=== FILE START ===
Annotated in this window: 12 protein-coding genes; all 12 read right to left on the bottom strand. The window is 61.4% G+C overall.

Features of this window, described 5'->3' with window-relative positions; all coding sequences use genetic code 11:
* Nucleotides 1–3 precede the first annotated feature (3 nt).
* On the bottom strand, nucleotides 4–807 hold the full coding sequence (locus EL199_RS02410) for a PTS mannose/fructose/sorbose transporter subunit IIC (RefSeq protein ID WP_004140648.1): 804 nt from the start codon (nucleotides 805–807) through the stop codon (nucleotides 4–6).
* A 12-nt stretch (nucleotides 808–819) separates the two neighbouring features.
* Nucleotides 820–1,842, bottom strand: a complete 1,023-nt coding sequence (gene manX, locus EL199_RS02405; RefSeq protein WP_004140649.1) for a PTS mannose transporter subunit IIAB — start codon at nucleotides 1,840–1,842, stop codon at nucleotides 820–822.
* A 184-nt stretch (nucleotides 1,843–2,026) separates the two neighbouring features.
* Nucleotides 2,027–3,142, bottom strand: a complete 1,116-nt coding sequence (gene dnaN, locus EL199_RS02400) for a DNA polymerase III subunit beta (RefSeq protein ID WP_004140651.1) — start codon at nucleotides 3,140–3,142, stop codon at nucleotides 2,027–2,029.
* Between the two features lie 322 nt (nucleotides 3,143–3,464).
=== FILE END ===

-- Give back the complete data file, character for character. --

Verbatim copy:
Annotated in this window: 12 protein-coding genes; all 12 read right to left on the bottom strand. The window is 61.4% G+C overall.

Features of this window, described 5'->3' with window-relative positions; all coding sequences use genetic code 11:
* Nucleotides 1–3 precede the first annotated feature (3 nt).
* On the bottom strand, nucleotides 4–807 hold the full coding sequence (locus EL199_RS02410) for a PTS mannose/fructose/sorbose transporter subunit IIC (RefSeq protein ID WP_004140648.1): 804 nt from the start codon (nucleotides 805–807) through the stop codon (nucleotides 4–6).
* A 12-nt stretch (nucleotides 808–819) separates the two neighbouring features.
* Nucleotides 820–1,842, bottom strand: a complete 1,023-nt coding sequence (gene manX, locus EL199_RS02405; RefSeq protein WP_004140649.1) for a PTS mannose transporter subunit IIAB — start codon at nucleotides 1,840–1,842, stop codon at nucleotides 820–822.
* A 184-nt stretch (nucleotides 1,843–2,026) separates the two neighbouring features.
* Nucleotides 2,027–3,142, bottom strand: a complete 1,116-nt coding sequence (gene dnaN, locus EL199_RS02400) for a DNA polymerase III subunit beta (RefSeq protein ID WP_004140651.1) — start codon at nucleotides 3,140–3,142, stop codon at nucleotides 2,027–2,029.
* Between the two features lie 322 nt (nucleotides 3,143–3,464).